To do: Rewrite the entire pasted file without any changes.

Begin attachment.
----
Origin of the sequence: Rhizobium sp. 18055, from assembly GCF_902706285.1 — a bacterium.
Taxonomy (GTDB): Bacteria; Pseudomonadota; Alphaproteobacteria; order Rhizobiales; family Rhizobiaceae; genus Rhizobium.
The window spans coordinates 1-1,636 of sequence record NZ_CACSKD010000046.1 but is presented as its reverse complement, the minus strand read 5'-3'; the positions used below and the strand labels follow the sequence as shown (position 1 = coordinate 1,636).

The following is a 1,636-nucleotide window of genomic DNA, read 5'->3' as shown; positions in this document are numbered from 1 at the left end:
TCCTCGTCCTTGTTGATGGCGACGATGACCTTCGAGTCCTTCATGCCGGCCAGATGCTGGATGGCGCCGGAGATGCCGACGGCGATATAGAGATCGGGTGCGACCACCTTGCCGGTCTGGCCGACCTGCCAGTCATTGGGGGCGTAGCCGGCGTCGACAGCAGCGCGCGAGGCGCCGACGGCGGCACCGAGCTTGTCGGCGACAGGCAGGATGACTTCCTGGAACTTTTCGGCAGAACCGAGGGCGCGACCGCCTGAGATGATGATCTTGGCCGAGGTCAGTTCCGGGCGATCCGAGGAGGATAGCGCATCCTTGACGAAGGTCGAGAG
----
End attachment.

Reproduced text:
Origin of the sequence: Rhizobium sp. 18055, from assembly GCF_902706285.1 — a bacterium.
Taxonomy (GTDB): Bacteria; Pseudomonadota; Alphaproteobacteria; order Rhizobiales; family Rhizobiaceae; genus Rhizobium.
The window spans coordinates 1-1,636 of sequence record NZ_CACSKD010000046.1 but is presented as its reverse complement, the minus strand read 5'-3'; the positions used below and the strand labels follow the sequence as shown (position 1 = coordinate 1,636).

The following is a 1,636-nucleotide window of genomic DNA, read 5'->3' as shown; positions in this document are numbered from 1 at the left end:
TCCTCGTCCTTGTTGATGGCGACGATGACCTTCGAGTCCTTCATGCCGGCCAGATGCTGGATGGCGCCGGAGATGCCGACGGCGATATAGAGATCGGGTGCGACCACCTTGCCGGTCTGGCCGACCTGCCAGTCATTGGGGGCGTAGCCGGCGTCGACAGCAGCGCGCGAGGCGCCGACGGCGGCACCGAGCTTGTCGGCGACAGGCAGGATGACTTCCTGGAACTTTTCGGCAGAACCGAGGGCGCGACCGCCTGAGATGATGATCTTGGCCGAGGTCAGTTCCGGGCGATCCGAGGAGGATAGCGCATCCTTGACGAAGGTCGAGAG